from the woods hole oceanograph£c instz'ut£on cambridge and woods hole, massachusetts may, text plate 1. plate 2. plate 3. plate 4-plate 5. plate 6. plate 7. plate 8.

plate 9. plate plate Sea Surface Temperature is an input for weather forecasting, climate studies, modeling, fisheries ecology, oceanography, and as a reference field for other satellite algorithms. This instance of the Integrated Mapping tool features satellite-dervied Climate Data Records of Sea Surface Temperature and Sea Ice Extent.

Summer sea surface temperatures in the Arctic Ocean are set by absorption of solar radiation into the surface layer. In the Barents and Chukchi seas, there is an additional contribution from advection of warm water from the North Atlantic and Pacific Oceans (for a recent assessment of this in the Chukchi Sea, see Serreze et al., ).

The 'normal' or average limit of sea ice (orange line) is defined as 15% sea ice cover, according to the average of satellite observations (both years inclusive). Sea ice may therefore well be encountered outside and open water areas inside the limit shown in the diagrams above.

Figure 1. Average Global Sea Surface Temperature, – This graph shows how the average surface temperature of the world’s oceans has changed since This graph uses the to average as a baseline for depicting change. Choosing a different. Sea surface temperature (SST) is an important factor in hurricane dynamics.

SST is measured over large portions of the ocean by satellites. Sea surface temperatures are generally warmer at low latitudes and colder at high latitudes but SST will vary with the seasons and with surface ocean currents.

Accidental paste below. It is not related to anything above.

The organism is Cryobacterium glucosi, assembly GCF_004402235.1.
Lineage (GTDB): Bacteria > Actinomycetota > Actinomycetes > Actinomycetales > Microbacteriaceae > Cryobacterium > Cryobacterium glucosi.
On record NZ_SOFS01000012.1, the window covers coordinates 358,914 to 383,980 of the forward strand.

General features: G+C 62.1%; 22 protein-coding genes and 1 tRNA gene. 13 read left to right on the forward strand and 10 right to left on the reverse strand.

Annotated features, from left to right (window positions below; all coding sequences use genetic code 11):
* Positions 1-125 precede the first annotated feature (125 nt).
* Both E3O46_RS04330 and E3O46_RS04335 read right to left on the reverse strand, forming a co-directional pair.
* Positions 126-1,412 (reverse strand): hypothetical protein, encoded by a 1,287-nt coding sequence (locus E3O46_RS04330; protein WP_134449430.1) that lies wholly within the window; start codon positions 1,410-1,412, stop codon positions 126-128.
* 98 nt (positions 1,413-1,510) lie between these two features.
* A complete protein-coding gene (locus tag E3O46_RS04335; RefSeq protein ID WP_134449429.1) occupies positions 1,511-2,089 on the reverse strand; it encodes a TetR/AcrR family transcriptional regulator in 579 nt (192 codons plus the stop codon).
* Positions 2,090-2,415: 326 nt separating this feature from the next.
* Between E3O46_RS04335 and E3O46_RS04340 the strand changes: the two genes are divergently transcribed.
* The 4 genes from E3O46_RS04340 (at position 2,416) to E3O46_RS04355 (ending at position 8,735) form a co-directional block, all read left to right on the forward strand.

Timmermans 1, A. Proshutinsky 2. 1 Yale University, New Haven, CT, USA 2 Woods Hole Oceanographic Institution, Woods Hole, MA, USA. Highlights. Sea surface temperatures (SSTs) in August off the west coast of Greenland (eastern Baffin Bay) and in the Kara Sea were up to +4°C warmer than the August mean in these regions.

• In Augustthe average sea surface temperature was °C (°F) warmer than the 20th century average August temperature, and was the warmest month on record from As water temperatures rise, the ocean's ability to do what decreases.

The average global sea surface temperature has increased about °F since and has been consistently higher during the past three decades than at any other time since reliable records began in This temperature increase impacts weather systems, sea levels, marine species migrations, and ocean circulation patterns.

The term El Niño (Spanish for 'the Christ Child') refers to a warming of the ocean surface (or above-average sea surface temperatures) in the central and eastern tropical Pacific Ocean. The low-level surface winds, which normally blow from east to west along the equator (“easterly winds”), instead weaken or, in some cases, start blowing.

The failure of the global average to track the Nino trend may be related to the remaining heat from the El Nino that just ended.

The ocean heat released by an El Nino event appears to gradually propagate from the tropics to higher latitudes over about 18 months, and so continues to contribute to a higher global average temperature, even though the El Nino event itself is “officially over.Changes in global average land - ocean surface temperature over the past century (since ) -Overall, the global annual temperature has increased at an average rate of °C (°F) per decade since and at an average rate of °C (°F) per decade.

The year-to-date globally averaged sea surface temperature was °F above the 20th century average of °F. This was the second highest for January–May in the year record, behind the record year For a more complete summary of climate conditions and events, see our May Global Climate Report.